A Shrimp Po Boy is a classic New Orleans sandwich stuffed with crispy, seasoned fried shrimp, lettuce and tomato and topped with a tangy remoulade sauce.
This authentic Louisiana sandwich is so simple and so delicious, yet it can stand on its own as a meal. Serve with Homemade Baked French Fries (add a little cajun seasoning to make them truly incredible), potato chips, or Red Potato Salad.
The first time I tasted a Shrimp Po Boy sandwich was in New Orleans Square at Disneyland. It had these crispy, succulent fried shrimp with lettuce and tomato and sauce on a chewy french roll. It was divine! I dreamed about making them at home but they seemed way too delicious to be easy. I soon found out how wrong as was when I finally tried them out.
The key to a really amazing Po Boy is good quality ingredients. You want to use the freshest shrimp you can find, and a good, slightly chewy bread with a crusty exterior. The crispy fried shrimp are kicked up with a spicy creole seasoning that you can make yourself or buy in the spice aisle; homemade cajun seasoning also works well. The tangy remoulade sauce elevates the flavors of the shrimp and cools the heat slightly, making this sandwich a completely enjoyable experience.
Why do They Call it a Po Boy?
Two New Orleans brother invented the Shrimp Po Boy sandwich in 1929. When the streetcar drivers in NOLA went on strike, the brothers vowed to feed them even if they couldn’t pay. The sandwich was called the “Poor Boy,” shortened to Po Boy because the people who were ordering the sandwich didn’t have any money.
An authentic New Orleans Po Boy Sandwich has just a few simple ingredients.
Fried Shrimp – freshness is key, and I use large or jumbo shrimp seasoned with creole spices and coated in panko breadcrumbs. In a pinch you could use frozen fried shrimp (no tails!) that you’ve baked in the oven but the best Po Boy has freshly fried shrimp.
Shredded lettuce – Just simple iceberg lettuce for cool crunch. Romaine would also work, but you’d want to slice it into thin shreds.
Sliced tomatoes – Heirloom tomatoes are incredible on this sandwich, but anything you can get your hands on will work just fine.
Remoulade sauce – Every good sandwich needs a little mayo to moisten the bread. This remoulade sauce is so much more than that. With a mayo base, pickle relish, mustard, garlic, Worcestershire and hot sauces, and a little creole seasoning, it’s simple to mix up and just spread all over the bread. It’s also a yummy dipping sauce for Salmon Patties and Crab Cakes.
How to Make a Shrimp Po Boy
Grab some good quality, chewy french rolls and slit them in half, keep one side in tact. Slather the remoulade sauce generously on each side of the bread. Then stuff the crispy shrimp – as many as you can fit – down into the roll and stuff the lettuce and sliced tomatoes into the sides.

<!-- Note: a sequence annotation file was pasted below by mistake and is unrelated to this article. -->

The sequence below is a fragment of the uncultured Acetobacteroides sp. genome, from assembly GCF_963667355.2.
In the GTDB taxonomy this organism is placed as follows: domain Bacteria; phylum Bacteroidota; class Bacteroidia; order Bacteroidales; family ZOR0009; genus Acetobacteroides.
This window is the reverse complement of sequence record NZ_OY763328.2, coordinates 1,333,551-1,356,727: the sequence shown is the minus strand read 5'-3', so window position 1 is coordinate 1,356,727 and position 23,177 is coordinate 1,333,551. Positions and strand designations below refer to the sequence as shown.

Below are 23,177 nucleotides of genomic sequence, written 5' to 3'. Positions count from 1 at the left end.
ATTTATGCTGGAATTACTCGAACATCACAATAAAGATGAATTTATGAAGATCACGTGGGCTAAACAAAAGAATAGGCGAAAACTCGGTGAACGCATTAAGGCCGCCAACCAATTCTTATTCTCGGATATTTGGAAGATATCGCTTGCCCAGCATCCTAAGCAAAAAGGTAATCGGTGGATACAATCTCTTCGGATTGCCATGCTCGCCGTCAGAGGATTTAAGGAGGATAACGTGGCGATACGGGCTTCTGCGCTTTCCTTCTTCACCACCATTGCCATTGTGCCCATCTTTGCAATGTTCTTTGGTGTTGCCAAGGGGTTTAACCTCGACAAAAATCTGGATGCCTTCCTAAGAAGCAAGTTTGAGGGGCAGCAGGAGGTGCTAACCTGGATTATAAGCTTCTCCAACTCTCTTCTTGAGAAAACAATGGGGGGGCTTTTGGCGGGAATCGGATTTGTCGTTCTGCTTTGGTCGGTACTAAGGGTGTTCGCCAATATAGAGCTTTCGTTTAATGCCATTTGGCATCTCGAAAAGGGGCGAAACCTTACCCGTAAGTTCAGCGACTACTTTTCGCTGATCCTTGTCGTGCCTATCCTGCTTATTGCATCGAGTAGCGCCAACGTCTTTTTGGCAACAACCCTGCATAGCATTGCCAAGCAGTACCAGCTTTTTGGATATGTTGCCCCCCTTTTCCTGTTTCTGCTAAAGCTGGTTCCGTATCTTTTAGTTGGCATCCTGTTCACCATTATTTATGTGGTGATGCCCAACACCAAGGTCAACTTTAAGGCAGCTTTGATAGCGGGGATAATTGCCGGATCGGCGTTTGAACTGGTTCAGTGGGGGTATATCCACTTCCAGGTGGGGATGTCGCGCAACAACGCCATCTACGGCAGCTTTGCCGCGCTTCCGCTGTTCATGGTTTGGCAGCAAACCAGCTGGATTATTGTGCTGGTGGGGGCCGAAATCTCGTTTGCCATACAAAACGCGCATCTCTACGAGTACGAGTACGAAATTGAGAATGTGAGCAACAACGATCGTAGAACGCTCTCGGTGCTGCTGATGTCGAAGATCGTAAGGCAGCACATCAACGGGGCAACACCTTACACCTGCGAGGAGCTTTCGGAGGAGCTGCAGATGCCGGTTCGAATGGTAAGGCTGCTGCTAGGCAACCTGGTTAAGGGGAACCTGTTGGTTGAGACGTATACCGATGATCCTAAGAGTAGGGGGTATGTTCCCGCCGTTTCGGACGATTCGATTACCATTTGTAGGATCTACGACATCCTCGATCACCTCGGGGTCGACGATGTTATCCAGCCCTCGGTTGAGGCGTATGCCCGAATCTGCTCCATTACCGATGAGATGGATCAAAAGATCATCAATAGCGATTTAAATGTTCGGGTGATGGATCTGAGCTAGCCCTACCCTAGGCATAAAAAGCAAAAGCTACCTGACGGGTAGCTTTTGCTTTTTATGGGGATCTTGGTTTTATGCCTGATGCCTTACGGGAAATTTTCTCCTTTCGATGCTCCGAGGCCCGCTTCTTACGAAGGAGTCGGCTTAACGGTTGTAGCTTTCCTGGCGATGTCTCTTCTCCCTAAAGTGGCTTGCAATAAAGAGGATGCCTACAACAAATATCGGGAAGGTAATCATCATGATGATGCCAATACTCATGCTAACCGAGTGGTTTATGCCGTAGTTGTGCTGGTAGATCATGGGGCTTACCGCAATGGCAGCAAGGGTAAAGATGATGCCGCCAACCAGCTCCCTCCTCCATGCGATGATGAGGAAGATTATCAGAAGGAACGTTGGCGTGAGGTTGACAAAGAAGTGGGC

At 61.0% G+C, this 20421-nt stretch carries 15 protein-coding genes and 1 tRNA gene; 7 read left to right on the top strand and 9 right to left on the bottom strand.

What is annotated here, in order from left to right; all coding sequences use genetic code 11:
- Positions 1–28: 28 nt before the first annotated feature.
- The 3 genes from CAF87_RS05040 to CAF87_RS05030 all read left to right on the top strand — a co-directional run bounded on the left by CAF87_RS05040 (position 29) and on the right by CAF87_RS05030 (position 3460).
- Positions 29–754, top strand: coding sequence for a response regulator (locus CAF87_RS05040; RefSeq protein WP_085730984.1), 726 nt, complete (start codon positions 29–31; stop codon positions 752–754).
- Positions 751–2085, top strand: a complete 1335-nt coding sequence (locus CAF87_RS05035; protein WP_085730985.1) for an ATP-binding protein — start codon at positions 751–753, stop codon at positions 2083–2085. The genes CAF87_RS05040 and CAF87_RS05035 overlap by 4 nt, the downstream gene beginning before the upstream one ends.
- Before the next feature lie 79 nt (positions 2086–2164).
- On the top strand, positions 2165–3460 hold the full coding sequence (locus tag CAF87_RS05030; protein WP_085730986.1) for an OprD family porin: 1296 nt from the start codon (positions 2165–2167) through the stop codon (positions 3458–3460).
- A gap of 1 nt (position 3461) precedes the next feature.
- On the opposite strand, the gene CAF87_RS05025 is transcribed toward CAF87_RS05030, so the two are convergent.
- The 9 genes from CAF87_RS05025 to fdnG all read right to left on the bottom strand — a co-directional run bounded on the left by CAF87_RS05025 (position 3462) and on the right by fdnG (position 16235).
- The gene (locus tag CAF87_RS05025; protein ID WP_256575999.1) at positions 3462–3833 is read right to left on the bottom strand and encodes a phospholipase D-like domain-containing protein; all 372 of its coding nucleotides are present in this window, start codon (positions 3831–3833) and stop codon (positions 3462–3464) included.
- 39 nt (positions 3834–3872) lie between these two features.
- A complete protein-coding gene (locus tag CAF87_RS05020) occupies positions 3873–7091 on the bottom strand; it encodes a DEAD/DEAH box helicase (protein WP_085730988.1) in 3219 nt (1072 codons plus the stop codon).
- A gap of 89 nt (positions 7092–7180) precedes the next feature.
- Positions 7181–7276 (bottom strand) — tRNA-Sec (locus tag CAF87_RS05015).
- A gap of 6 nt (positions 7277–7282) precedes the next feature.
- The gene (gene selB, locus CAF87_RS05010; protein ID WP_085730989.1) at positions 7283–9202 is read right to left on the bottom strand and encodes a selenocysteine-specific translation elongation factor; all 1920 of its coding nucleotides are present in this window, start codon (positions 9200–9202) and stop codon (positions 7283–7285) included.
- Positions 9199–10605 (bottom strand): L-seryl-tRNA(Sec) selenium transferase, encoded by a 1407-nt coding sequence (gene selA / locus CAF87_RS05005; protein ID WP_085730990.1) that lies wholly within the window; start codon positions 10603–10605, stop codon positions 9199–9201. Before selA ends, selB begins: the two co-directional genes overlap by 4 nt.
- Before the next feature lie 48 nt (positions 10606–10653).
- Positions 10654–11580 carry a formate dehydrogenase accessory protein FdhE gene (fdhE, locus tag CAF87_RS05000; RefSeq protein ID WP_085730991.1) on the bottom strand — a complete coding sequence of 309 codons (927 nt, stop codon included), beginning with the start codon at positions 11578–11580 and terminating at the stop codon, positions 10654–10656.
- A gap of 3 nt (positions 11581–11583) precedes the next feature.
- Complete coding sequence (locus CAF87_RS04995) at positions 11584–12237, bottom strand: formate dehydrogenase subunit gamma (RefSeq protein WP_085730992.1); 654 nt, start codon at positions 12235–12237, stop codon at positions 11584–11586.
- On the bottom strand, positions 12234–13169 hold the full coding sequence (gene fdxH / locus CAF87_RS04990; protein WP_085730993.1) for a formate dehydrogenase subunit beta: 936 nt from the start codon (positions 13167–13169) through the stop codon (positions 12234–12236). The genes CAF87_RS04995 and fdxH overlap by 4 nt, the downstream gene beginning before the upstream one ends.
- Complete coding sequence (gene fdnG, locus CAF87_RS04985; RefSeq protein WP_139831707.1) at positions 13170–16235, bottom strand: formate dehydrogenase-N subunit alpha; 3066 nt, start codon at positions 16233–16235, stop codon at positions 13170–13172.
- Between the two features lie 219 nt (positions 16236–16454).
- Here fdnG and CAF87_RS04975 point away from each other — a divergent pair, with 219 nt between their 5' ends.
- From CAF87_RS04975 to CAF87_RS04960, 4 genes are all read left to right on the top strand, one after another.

For a spicier sandwich, sprinkle a little bit of the cajun seasoning on top. Serve with potato chips, fries or macaroni salad.
2poundslarge or jumbo shrimp peeleddeveined and tails removed
2tablespoonsfresh lemon juice
Hot sauceto taste
Creole seasoningto taste
46-8 inch Hoagie or French rolls
Shredded iceberg lettuce
Place shrimp in a large bowl. Sprinkle with Creole seasoning and stir to coat.
Set up breading station using three shallow dishes (like a pie pan): In the first dish pour in ¾ cup of flour. In the second dish, whisk together eggs with 1 tablespoon of water. In the third dish, combine Panko breadcrumbs with ½ cup of flour. Coat shrimp in flour (shake off excess), then egg (let excess drip off), then Panko/flour mixture, pressing breadcrumbs lightly into shrimp to coat. Arrange shrimp in a single layer on a plate until all are coated and ready to fry.
Pour about an inch of vegetable oil in a heavy bottom dutch oven or skillet with high sides and over medium heat; about 5-10 minutes. You can test with a meat thermometer that should register between 350-400 degrees, or drop in a few breadcrumbs to see if it sizzles.
Line a large plate with several layers of paper towels.
Fry shrimp in a single layer (you may need to fry several batches), 1-2 minutes per batch or until breading is golden in color. The amount of time will depend on how hot the oil is - don’t overcook or the shrimp will become chewy. Use a metal strainer to remove shrimp from the oil and transfer to a paper towel lined plate.
Sprinkle salt lightly over the shrimp.
Whisk ingredients together in a small bowl. Add hot sauce and creole seasoning to your liking. Recommend using at least one of the other, ot both if you like the heat.
Open rolls and spread sauce generously on both sides. Stuff with shrimp, tomato slices and lettuce.
You can make your own Creole seasoning with paprika, cayenne, garlic powder, onion powder, salt and pepper, dried oregano, basil and thyme.Nutritional information is approximate.
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Kristin Maxwell is the creator and main recipe developer, writer, and photographer of Yellow Bliss Road. A self-taught cook and self-appointed foodie, she specializes in easy, flavorful and approachable recipes for any home cook.